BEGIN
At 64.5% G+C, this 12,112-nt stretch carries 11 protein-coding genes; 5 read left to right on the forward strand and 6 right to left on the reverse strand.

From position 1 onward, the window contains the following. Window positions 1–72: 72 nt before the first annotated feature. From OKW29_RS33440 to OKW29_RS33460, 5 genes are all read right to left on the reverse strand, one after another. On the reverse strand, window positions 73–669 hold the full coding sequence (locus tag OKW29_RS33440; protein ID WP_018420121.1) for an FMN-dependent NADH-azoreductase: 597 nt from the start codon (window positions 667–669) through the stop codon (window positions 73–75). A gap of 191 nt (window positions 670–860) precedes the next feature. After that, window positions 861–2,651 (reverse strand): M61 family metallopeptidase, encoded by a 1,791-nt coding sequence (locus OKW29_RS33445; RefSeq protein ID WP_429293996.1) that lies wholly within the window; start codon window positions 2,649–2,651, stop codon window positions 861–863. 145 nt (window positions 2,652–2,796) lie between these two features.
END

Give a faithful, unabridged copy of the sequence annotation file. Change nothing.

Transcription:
At 64.5% G+C, this 12,112-nt stretch carries 11 protein-coding genes; 5 read left to right on the forward strand and 6 right to left on the reverse strand.

From position 1 onward, the window contains the following. Window positions 1–72: 72 nt before the first annotated feature. From OKW29_RS33440 to OKW29_RS33460, 5 genes are all read right to left on the reverse strand, one after another. On the reverse strand, window positions 73–669 hold the full coding sequence (locus tag OKW29_RS33440; protein ID WP_018420121.1) for an FMN-dependent NADH-azoreductase: 597 nt from the start codon (window positions 667–669) through the stop codon (window positions 73–75). A gap of 191 nt (window positions 670–860) precedes the next feature. After that, window positions 861–2,651 (reverse strand): M61 family metallopeptidase, encoded by a 1,791-nt coding sequence (locus OKW29_RS33445; RefSeq protein ID WP_429293996.1) that lies wholly within the window; start codon window positions 2,649–2,651, stop codon window positions 861–863. 145 nt (window positions 2,652–2,796) lie between these two features.